CD47-SIRPα Drug Target Minireview

In Aug. 2021, immuno-oncology company, Trillium Therapeutics, was acquired by Pfizer for $2.3 billion, adding Trillium’s two CD47-targeting biologics, TTI-621 and TTI-622, to Pfizer’s oncology pipeline. The acquisition followed Gilead’s $4.9B buyout of Forty Seven in early 2020, after clinical data was presented on Forty Seven’s lead, the anti-CD47 monoclonal antibody, magrolimab. Magrolimab was granted breakthrough therapy designation by the FDA for myelodysplastic syndrome (MDS) and is currently the most advanced anti-CD47 therapy in the clinic. Here is a target minireview to get readers caught up on the science behind this emerging therapeutic axis.

CD47 – A Checkpoint for Innate Immune Cell Activity

Cancer immunotherapy has been a hot area in clinical development for some time thanks to the success of anti-PD-1/L1 and anti-CTLA-4 checkpoint inhibitors. Checkpoints like PD-1 can be thought of as “don’t kill me” signals on cancer cells, preventing T-cells from clearing tumors (there are additional mechanisms, but the framework is useful). Blocking checkpoints like PD-1 allows T-cells to proceed with killing tumors, leading in some cases to durable tumor regression.

If T-cells can be activated by checkpoint inhibitors against cancers, are there similar checkpoints whose inhibition could allow innate immune cells like neutrophils or macrophages to be turned against tumors? In the late 1980s to early 1990s, scientists led by Eric Brown developed an antibody that inhibited peptide-enhanced phagocytosis (by neutrophils) and identified its antigen to be a 50 kDa transmembrane protein belonging to the immunoglobulin superfamily. This antigen with a role in phagocytosis turned out to be CD47.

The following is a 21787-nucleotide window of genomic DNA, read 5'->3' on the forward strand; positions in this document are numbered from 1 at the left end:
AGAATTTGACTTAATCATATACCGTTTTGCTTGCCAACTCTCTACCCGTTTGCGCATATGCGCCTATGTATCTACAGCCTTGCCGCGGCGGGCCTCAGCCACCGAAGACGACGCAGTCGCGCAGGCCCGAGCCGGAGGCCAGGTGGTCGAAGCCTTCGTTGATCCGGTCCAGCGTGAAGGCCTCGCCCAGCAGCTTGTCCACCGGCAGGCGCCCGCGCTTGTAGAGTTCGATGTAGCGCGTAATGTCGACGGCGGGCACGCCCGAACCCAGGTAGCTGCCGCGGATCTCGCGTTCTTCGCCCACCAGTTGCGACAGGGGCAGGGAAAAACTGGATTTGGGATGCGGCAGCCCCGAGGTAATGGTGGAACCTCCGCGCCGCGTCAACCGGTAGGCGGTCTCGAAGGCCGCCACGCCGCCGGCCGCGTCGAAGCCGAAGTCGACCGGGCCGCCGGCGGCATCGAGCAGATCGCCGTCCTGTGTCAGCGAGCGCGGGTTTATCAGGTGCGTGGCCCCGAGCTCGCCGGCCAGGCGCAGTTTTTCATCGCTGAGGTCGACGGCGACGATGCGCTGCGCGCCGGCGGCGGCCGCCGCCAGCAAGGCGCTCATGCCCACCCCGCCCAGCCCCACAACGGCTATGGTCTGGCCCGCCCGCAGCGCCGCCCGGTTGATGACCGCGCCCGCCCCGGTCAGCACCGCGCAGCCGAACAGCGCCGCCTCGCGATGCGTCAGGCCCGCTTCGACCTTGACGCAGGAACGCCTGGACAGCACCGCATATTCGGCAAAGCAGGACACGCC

Figure 1. The interaction between CD47 and Signal Regulatory Protein α (SIRPα) elicits the intracellular phosphorylation of SIRPα and subsequent downstream signalling events that tell phagocytic cells like macrophages not to engulf the cell it’s confronting (“don’t eat me”). Inhibiting this CD47/SIRPα signalling process can lead to the phagocytosis of tumor cells. Image generated with PDB structures: 2WNG, 4CMM, and 7MYZ.

Scientists led by Stanford’s Irving Weissman later discovered that directly blocking CD47 in tumor cells led to macrophage-mediated phagocytosis of such cells (e.g. acute myeloid leukemia stem cellsmetastatic leiomyosarcoma cells, and liver cancer cells). The potential importance of CD47 as a “don’t eat me” checkpoint signal was not lost on Weissman’s team amidst the immunotherapy boom. In 2014, Weissman co-founded Forty Seven as a Stanford spinout to develop CD47 inhibitors, and the anti-CD47 mAb from Forty Seven, Hu5F9-G4 (magrolimab), soon became the first CD47 inhibitor to be tested in clinical trials

Overcoming On-Target Anemia – a Challenge for CD47 Drug Discovery

Because CD47 is expressed on both tumor cells and healthy blood cells, CD47-targeting agents have the potential to cause premature turnover of healthy cells, resulting in anemia and thrombocytopenia (reviewed here). This effect has been observed in a number of preclinical animal models and in humans. Several strategies have been employed to maximize the therapeutic index of CD47-targeting drugs or manage their effects clinically. Four clinical candidates are highlighted below to illustrate strategies to overcome this challenge – a more comprehensive list of molecules targeting this axis can be found here

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